Owning your own RV is an opportunity to travel for a variety of reasons including pleasure, business, and education. As you plan your next road trip, consider multitasking travel. Make a tax-deductible stop at a client’s on the way to your family vacation.
Stop along the way for learning opportunities. Here are my suggestions for multitasking travel:
RVing for Pleasure
Many RVers camp because it is not related to what they do during the weekday. RVers I know work in lumber mills, operate a pharmacy, run a back-hoe business, engineer a train, publish newspapers, work in city government, and are retired, civil servants.
For some, RV camping is their release from the stresses of their day jobs. For others, it’s a controlled adrenalin boost as they use their RV rig to attend NASCAR races or take ATVs down new trails.
Most RVers camp primarily for fun and relaxation. We seek the best campsites, attend family reunions, travel to resorts or events, and awe at natural wonders. But we sometimes get into a rut, camping at the same campground year after year.
Fortunately, RVs give us options and keep us united to family and friends. They multitask.
RVing for Business
Many pleasure campers find business reasons to help pay for their travel. They sell at flea markets, work as paid camp hosts along the way, use their photography skills to earn extra cash or run an online business on the road.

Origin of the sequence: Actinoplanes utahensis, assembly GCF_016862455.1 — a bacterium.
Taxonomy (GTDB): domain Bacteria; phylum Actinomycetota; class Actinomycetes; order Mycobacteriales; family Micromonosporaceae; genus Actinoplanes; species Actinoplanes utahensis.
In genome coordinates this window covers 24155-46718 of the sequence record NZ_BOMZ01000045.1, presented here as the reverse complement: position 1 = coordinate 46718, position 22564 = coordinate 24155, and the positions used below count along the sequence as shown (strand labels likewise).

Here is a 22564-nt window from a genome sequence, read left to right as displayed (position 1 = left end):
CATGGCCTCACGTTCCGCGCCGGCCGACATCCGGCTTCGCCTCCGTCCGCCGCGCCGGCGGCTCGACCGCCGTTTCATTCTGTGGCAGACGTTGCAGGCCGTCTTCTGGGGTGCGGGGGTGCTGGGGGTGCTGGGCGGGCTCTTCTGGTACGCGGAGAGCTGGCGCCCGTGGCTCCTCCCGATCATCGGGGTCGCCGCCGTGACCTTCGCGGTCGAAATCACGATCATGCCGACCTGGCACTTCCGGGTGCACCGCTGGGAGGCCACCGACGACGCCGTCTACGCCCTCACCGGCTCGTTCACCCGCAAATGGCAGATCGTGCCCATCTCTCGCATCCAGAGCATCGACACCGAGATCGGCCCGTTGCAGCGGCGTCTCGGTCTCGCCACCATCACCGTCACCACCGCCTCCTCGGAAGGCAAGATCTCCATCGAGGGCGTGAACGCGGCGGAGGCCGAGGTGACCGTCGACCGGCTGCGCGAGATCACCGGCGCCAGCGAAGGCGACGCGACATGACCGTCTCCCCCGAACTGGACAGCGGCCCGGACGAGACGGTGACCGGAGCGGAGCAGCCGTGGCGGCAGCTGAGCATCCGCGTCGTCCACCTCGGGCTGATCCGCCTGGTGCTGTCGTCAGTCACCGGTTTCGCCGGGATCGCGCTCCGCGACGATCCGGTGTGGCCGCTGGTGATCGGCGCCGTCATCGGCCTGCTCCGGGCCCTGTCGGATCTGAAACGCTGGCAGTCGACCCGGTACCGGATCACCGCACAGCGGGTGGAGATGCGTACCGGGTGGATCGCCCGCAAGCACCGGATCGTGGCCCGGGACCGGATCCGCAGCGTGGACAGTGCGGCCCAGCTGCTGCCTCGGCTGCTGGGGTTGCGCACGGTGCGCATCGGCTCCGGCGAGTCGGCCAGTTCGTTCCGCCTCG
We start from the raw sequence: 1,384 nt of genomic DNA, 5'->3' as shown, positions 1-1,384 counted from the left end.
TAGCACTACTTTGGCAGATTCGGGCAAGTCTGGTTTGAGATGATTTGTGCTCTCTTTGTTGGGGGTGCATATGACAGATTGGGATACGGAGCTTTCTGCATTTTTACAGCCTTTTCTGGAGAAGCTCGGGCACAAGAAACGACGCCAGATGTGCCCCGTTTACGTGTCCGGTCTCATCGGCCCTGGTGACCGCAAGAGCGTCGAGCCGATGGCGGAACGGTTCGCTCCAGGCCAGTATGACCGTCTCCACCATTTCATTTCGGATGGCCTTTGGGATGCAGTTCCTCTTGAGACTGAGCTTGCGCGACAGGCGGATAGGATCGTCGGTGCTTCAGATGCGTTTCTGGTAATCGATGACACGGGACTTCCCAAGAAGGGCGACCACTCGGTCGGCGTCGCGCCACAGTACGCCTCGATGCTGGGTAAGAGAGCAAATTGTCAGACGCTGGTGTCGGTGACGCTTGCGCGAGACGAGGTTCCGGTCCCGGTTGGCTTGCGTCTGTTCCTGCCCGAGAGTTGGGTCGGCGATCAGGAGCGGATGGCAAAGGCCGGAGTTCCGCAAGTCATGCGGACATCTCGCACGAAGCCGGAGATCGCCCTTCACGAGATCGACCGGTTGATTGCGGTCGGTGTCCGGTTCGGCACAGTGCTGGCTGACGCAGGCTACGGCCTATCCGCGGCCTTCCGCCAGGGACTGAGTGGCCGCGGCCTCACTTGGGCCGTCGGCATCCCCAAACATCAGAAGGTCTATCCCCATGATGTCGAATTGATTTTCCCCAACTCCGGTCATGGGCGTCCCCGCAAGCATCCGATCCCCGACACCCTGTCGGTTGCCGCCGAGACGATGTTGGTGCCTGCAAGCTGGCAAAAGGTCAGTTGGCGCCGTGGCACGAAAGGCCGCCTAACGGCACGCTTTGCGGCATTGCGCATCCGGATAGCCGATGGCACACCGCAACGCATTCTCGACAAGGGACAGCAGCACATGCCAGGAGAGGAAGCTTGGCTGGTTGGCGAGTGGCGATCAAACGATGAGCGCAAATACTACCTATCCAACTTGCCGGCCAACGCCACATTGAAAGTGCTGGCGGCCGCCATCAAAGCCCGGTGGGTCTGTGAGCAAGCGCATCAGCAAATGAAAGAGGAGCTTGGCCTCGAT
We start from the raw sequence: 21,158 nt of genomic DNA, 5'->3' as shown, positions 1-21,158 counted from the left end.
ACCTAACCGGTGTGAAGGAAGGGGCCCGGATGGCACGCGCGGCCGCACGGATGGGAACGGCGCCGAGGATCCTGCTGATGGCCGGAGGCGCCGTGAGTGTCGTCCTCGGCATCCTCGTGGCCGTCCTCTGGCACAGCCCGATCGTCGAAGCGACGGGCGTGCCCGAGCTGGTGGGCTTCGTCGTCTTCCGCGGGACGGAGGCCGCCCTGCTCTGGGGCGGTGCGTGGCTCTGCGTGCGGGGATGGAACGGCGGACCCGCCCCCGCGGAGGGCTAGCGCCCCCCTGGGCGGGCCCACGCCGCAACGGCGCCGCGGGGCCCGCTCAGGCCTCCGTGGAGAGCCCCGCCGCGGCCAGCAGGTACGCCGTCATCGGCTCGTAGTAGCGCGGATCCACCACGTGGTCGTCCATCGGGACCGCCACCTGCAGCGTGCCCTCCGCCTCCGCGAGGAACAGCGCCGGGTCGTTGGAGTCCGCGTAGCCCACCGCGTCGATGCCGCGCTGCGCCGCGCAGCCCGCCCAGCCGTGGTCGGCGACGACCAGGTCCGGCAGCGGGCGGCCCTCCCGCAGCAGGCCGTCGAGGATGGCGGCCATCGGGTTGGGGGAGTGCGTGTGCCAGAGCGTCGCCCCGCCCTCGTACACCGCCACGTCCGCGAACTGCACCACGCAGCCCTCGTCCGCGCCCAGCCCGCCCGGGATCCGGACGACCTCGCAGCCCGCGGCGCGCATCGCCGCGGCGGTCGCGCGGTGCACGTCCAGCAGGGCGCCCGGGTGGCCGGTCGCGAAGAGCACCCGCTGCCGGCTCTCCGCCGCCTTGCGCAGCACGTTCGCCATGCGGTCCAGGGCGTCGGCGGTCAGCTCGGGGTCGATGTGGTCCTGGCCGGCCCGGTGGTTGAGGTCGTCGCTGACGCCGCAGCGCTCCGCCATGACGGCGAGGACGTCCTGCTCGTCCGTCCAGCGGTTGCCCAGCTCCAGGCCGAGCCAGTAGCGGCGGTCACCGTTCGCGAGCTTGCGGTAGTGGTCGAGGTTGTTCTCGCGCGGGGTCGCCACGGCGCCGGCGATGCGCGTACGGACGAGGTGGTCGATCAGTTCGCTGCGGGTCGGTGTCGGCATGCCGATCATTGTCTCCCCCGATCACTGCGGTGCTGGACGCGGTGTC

They know that the IRS allows fuel and other travel costs as legitimate expenses for people who have established a for-profit business, no matter how small.
Even if still employed for someone else, many RVers can deduct travel expenses for visiting an employer’s clients along the way. They multitask.
RVing for Education
Your RV can be your school, too. Depending on what you or your family members do for a living, you can travel North America to expand your knowledge of this great continent.
You can make stops especially to visit historical or cultural sites, to learn from national or state parks, or even to visit your alma maters. Many full-time RVers home school their children with a travel trailer, motorhome, or other RV serving as their home, classroom, and school bus. Others use family RVs to attend the kids’ sporting events, academic competitions, or music programs.
There are many ways that a frugal RVer can expand travel horizons while reducing camping costs. Smart campers know that multitasking their travel is a practical way to get more fun for less money. That’s what frugal RVing is all about!
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